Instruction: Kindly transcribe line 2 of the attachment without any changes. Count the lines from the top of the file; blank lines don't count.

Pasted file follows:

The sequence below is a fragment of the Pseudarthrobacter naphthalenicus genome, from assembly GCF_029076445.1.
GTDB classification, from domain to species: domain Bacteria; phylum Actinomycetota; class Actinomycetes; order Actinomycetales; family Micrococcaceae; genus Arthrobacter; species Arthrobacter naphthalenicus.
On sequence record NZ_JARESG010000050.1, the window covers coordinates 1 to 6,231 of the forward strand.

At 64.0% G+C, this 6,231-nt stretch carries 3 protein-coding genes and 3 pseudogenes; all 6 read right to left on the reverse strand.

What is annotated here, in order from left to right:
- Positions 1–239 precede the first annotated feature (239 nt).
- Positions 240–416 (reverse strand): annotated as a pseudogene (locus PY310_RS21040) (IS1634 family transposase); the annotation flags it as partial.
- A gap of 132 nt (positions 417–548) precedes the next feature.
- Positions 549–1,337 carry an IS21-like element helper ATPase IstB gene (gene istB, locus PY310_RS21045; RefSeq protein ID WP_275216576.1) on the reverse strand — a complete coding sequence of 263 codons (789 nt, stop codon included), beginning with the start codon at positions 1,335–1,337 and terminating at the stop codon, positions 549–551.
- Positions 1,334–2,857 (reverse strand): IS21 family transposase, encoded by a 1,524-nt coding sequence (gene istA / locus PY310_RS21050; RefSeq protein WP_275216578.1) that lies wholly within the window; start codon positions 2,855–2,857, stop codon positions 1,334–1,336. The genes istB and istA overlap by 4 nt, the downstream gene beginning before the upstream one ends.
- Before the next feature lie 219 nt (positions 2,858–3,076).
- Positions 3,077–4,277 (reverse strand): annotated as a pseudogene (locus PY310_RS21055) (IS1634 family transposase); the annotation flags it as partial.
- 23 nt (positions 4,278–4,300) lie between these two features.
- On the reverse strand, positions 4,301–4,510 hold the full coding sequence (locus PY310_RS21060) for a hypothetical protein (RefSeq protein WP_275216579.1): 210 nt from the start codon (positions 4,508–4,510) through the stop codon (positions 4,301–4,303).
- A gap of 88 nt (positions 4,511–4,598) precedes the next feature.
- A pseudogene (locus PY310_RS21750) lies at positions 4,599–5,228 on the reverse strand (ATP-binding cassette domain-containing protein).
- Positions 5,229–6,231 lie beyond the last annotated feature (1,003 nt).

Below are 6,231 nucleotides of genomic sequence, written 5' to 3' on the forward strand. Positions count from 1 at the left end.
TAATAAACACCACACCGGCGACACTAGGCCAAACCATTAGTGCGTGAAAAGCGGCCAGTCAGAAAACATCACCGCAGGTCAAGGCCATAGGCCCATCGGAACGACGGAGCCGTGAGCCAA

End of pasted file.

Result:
GTDB classification, from domain to species: domain Bacteria; phylum Actinomycetota; class Actinomycetes; order Actinomycetales; family Micrococcaceae; genus Arthrobacter; species Arthrobacter naphthalenicus.